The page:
In most cases, household or tenant insurance covers personal property around the world; it is limited and a deductible may apply. It is very important to speak to your insurance agent before leaving so that you know exactly what is insured.


2) Restricted driving

According to the National Highway Traffic Safety Administration, around 28 people die in drunk-driving accidents every day in the United States. That’s one person every 52 minutes. To avoid disruptions to driving this vacation, Ohioans should:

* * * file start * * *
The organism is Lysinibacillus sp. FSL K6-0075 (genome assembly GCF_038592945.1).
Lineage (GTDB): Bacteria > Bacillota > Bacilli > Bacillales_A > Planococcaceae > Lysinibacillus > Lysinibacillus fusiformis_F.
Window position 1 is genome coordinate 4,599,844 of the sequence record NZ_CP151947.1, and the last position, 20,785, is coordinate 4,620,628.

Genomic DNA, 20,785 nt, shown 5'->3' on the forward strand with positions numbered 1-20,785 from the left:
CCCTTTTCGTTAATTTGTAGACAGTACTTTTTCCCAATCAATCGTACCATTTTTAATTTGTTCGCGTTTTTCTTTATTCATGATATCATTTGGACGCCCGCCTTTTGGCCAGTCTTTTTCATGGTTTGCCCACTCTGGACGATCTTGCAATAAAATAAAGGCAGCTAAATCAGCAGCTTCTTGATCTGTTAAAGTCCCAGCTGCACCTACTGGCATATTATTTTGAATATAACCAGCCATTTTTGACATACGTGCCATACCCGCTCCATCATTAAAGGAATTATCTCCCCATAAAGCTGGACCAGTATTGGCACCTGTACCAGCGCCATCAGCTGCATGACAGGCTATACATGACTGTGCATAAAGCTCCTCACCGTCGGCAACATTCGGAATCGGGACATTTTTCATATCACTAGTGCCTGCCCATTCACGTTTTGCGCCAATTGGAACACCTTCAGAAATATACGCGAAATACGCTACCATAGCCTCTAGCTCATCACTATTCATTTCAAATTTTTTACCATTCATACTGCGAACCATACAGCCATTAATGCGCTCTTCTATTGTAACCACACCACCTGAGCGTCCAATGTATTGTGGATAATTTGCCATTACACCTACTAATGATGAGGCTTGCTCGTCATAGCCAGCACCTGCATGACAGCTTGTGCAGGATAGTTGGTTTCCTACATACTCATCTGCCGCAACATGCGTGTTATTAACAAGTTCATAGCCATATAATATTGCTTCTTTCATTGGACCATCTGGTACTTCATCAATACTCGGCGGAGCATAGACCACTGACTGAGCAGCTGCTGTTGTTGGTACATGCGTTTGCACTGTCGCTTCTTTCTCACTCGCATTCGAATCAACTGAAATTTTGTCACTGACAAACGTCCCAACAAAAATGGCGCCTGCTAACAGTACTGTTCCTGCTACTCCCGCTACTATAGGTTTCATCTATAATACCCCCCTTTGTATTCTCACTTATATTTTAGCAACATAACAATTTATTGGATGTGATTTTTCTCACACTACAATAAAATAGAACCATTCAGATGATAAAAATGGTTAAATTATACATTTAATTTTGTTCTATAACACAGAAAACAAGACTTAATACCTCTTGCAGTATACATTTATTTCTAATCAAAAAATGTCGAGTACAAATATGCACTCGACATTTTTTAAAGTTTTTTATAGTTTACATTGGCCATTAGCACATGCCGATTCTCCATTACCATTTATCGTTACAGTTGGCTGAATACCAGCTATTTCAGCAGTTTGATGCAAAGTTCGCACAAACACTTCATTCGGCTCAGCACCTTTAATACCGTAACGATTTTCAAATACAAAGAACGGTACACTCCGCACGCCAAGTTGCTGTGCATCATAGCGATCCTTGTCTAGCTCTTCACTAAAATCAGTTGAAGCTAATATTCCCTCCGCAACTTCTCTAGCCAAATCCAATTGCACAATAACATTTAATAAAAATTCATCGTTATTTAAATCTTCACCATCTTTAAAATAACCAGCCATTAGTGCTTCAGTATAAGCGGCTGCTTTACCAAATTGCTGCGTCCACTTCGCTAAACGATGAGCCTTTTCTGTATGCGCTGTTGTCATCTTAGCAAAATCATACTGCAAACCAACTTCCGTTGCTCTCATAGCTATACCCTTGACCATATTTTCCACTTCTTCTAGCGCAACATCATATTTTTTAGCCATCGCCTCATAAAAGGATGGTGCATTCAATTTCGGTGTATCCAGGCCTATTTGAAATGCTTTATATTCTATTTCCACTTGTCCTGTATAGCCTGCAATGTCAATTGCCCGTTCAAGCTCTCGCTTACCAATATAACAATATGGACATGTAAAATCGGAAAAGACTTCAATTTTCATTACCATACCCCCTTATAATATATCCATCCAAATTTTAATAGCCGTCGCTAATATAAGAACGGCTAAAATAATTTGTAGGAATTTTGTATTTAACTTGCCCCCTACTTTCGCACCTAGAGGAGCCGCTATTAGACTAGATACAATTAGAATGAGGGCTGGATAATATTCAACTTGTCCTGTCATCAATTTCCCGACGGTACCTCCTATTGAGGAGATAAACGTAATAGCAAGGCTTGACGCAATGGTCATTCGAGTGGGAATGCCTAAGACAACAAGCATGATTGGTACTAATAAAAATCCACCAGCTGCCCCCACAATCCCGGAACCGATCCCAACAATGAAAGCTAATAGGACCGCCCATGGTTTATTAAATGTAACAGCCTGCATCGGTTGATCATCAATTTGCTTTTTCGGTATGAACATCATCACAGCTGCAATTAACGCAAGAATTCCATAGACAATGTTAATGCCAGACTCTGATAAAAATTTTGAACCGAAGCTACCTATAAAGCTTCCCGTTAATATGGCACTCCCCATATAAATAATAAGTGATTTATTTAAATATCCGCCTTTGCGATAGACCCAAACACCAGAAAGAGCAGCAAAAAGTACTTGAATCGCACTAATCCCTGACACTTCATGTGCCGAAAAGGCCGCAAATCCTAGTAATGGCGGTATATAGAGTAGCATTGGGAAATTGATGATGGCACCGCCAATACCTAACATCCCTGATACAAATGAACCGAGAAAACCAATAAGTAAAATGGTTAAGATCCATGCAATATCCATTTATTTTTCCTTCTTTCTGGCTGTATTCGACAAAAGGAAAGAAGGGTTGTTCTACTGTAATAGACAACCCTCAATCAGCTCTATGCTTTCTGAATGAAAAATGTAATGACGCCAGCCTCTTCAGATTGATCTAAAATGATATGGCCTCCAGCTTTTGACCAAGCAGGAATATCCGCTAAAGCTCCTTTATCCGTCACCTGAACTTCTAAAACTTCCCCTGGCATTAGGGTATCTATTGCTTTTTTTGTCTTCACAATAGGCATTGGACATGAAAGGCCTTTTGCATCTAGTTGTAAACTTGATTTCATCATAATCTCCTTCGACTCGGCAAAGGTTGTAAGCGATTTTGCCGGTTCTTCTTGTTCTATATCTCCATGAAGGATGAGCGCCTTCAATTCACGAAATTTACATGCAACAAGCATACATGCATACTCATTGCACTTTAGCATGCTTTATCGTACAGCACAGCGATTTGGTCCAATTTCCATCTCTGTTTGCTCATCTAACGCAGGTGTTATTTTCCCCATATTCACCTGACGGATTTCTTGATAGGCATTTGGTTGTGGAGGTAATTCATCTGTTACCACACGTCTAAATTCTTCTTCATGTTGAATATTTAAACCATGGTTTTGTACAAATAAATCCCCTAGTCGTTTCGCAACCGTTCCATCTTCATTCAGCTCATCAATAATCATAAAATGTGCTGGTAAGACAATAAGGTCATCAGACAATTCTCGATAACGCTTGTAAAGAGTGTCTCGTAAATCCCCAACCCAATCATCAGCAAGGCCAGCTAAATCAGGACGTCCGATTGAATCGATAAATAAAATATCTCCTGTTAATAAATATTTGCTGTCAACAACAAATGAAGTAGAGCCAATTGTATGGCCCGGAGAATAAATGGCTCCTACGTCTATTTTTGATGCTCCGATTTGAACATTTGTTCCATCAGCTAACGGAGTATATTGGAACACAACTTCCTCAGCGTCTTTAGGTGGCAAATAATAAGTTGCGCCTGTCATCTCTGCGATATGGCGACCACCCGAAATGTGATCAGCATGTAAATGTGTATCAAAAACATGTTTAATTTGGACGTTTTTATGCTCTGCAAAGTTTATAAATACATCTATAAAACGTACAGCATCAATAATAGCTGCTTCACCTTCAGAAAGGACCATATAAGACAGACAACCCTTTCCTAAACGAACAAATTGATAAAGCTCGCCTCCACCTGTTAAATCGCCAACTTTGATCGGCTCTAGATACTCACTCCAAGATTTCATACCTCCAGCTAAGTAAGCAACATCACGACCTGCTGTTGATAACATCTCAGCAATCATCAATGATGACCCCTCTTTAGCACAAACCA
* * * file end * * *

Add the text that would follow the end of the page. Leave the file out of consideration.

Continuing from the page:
• Plan ahead: name a sober driver or call a taxi or rideshare.
  • Responsible Host: Serve soft drinks and note that Ohio host liability law holds those who serve alcohol liable if their drunk guests are involved in an accident on their way home. Home insurance can cover this liability, but it can be avoided by making sure no one goes home drunk.

3) BBQ fire

According to the US Fire Administration, around 5,700 barbecues take place on residential properties every year. Most are caused by broken gas grills. These fires cause an average of $ 37 million in damage annually and send thousands to the emergency room with burns. When barbecuing in the park or at home, remember:


  • Place your grill at least 3 m away from walls or tents
  • Keep a fire extinguisher nearby
  • Never leave a grill burning unattended
  • Remove the fat from the grill and grill trays
  • Cook food thoroughly